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  • on 08.10.2015
  • at 10:33 AM
  • by Naomi Cohen

Why West Africa’s disregard of mental health leaves us ill-equipped to address suicide-bombing 0

It is no secret that Africans generally do not think much of mental health problems. A West African child’s poor performance at school would rarely, if ever, be attributed to Attention Deficit Hyperactivity Disorder (ADHD). Nor would our people consider a woman who killed her new-born daughter to be suffering from post-partum depression (nope, it must be witchcraft). Of course our mentally unstable, the neighbourhood ‘madman’, is known only for rummaging through garbage dumps, so no one invokes schizophrenia to explain homicidal behaviour. And suicide? Well, our notions of suicide are stereotypically portrayed in Achebe’s Things Fall Apart: so inconceivable that loved ones either won’t touch the corpse or would curse and flog it to express their reproach.

Despite the 38% increase in Africa’s suicide rate reported by the World Health Organization between the years 2000 to 2012, little is being done, in my opinion, to properly address suicide. This is not surprising. After all, we have a lot more ‘normal’ causes of death: from malaria to HIV to car accidents. Who actually needs to kill themselves?

Yet as terrorist groups increasingly employ suicide-bombing as a tactic, suicide is no longer inconceivable. It is now being talked about, but because of prior misunderstandings about mental health issues, particularly depression and its many causes, many of the discussions on the phenomena are taking the wrong turn.

“Terrorism” has become a subject easily tagged to “others” of a certain race, religion and class. The frequency of these acts of terror pushes us to accept simple answers. Thus we either summarily bemoan one small group of evil fanatics, or develop conspiracy theories of Western ploys to destroy Africa; sometimes both. With their jarring regularity, we hurriedly bury incidents of terrorism, avoiding the sure pain and possible confusion which come with in-depth study. There will probably be another one tomorrow, so we no longer examine the details nor name each victim. At least this is the case in many regions dealing with terrorism.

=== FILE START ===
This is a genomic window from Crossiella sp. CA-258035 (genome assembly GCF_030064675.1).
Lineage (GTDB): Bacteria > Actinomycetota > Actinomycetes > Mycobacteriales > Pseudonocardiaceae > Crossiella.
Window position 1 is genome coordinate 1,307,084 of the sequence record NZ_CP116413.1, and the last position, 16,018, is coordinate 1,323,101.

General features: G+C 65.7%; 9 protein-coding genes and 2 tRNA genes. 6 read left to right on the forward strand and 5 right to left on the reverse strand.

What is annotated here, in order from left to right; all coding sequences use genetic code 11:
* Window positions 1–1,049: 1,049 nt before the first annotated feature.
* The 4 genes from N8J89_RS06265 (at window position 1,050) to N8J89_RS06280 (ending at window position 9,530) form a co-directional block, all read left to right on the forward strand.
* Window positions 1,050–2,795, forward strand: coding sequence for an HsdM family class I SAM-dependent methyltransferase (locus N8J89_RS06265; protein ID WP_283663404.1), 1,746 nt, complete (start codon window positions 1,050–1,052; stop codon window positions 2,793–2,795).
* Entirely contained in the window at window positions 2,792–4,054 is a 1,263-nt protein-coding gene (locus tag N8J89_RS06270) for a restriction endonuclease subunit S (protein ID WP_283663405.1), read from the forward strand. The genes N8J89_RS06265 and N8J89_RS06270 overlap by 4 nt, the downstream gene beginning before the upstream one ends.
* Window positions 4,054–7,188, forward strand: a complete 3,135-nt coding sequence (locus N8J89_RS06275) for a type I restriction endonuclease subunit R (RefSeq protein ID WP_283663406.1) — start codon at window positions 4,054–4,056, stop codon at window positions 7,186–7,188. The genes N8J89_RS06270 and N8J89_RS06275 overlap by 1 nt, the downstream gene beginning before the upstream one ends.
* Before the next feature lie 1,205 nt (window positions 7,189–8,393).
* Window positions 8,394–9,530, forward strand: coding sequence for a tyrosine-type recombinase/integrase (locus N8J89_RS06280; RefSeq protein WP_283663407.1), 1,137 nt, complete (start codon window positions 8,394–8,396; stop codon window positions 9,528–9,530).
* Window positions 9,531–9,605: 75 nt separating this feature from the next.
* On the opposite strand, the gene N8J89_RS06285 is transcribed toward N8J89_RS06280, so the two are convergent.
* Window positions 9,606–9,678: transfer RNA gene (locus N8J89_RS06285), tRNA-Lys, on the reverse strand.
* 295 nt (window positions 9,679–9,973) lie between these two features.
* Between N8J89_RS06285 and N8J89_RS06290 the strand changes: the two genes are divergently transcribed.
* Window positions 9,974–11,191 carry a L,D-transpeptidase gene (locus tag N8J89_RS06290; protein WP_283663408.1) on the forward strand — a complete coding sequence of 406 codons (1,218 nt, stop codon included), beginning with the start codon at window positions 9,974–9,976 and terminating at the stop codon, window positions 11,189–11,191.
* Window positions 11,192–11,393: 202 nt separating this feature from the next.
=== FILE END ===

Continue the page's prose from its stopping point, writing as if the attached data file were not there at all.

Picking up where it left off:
Cameroon, a relatively peaceful country, recently experienced nationwide shock at its first ever series of suicide bombings orchestrated by Boko Haram, the terrorist group based in neighbouring Nigeria. Two bombings took place in Maroua in Northern Cameroon, the first claimed 30 lives while the second killed an estimated 13.

When news of the bombings spread via social media, the gory pictures shared with utter lack of sensitivity were often accompanied by the phrase ‘suicide bombing’ in caps with no less than three exclamation marks. Two girls, aged thirteen and fourteen, respectively, reportedly detonated bombs hidden in their hijabs. My people, as is our nature, cursed the girls, bewailed these easily misled youth, shared pictures of a young girl caught with explosives hidden beneath her clothes and asked “Are we safe?” or “What has the world come to when young girls can be suicide bombers?”

These questions made me wonder: when does any bombing constitute a “suicide” bombing? We are already confused when acts of terror perpetuated against African Americans by the likes of Dylann Roof are not considered terrorism, and this may be injecting yet another dimension to an already murky topic. However, we must re-assess the terminology we use to describe the phenomena, even if its use is accepted and commonplace. So I want to ask: could and should we consider a 14 year old girl a suicide bomber? Are we, as products of a culture mostly oblivious to depression, fit to label these girls’ deaths any form of suicide? I would answer no to both questions.

Continue reading on This is Africa

by Monique Kwachou

Photo Credit: Nigeria Neye

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